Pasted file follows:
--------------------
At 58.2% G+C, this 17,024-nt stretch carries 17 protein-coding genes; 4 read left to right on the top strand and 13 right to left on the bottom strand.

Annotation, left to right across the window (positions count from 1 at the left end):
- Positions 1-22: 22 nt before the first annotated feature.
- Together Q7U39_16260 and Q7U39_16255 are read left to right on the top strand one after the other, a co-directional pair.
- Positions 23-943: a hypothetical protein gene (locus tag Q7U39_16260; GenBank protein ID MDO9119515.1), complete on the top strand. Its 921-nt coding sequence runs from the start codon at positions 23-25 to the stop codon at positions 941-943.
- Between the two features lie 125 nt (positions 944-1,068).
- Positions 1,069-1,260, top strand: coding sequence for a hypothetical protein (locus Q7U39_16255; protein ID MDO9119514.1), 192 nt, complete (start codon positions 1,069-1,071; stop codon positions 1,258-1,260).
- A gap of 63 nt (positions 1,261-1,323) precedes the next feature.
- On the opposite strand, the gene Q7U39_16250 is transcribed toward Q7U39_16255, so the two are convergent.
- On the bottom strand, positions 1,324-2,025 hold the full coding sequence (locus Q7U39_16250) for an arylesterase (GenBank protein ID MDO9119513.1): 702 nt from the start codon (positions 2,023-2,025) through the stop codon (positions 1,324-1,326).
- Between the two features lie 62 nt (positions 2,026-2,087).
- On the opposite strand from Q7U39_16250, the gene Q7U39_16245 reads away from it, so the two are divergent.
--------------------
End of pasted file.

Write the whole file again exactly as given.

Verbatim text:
At 58.2% G+C, this 17,024-nt stretch carries 17 protein-coding genes; 4 read left to right on the top strand and 13 right to left on the bottom strand.

Annotation, left to right across the window (positions count from 1 at the left end):
- Positions 1-22: 22 nt before the first annotated feature.
- Together Q7U39_16260 and Q7U39_16255 are read left to right on the top strand one after the other, a co-directional pair.
- Positions 23-943: a hypothetical protein gene (locus tag Q7U39_16260; GenBank protein ID MDO9119515.1), complete on the top strand. Its 921-nt coding sequence runs from the start codon at positions 23-25 to the stop codon at positions 941-943.
- Between the two features lie 125 nt (positions 944-1,068).
- Positions 1,069-1,260, top strand: coding sequence for a hypothetical protein (locus Q7U39_16255; protein ID MDO9119514.1), 192 nt, complete (start codon positions 1,069-1,071; stop codon positions 1,258-1,260).
- A gap of 63 nt (positions 1,261-1,323) precedes the next feature.
- On the opposite strand, the gene Q7U39_16250 is transcribed toward Q7U39_16255, so the two are convergent.
- On the bottom strand, positions 1,324-2,025 hold the full coding sequence (locus Q7U39_16250) for an arylesterase (GenBank protein ID MDO9119513.1): 702 nt from the start codon (positions 2,023-2,025) through the stop codon (positions 1,324-1,326).
- Between the two features lie 62 nt (positions 2,026-2,087).
- On the opposite strand from Q7U39_16250, the gene Q7U39_16245 reads away from it, so the two are divergent.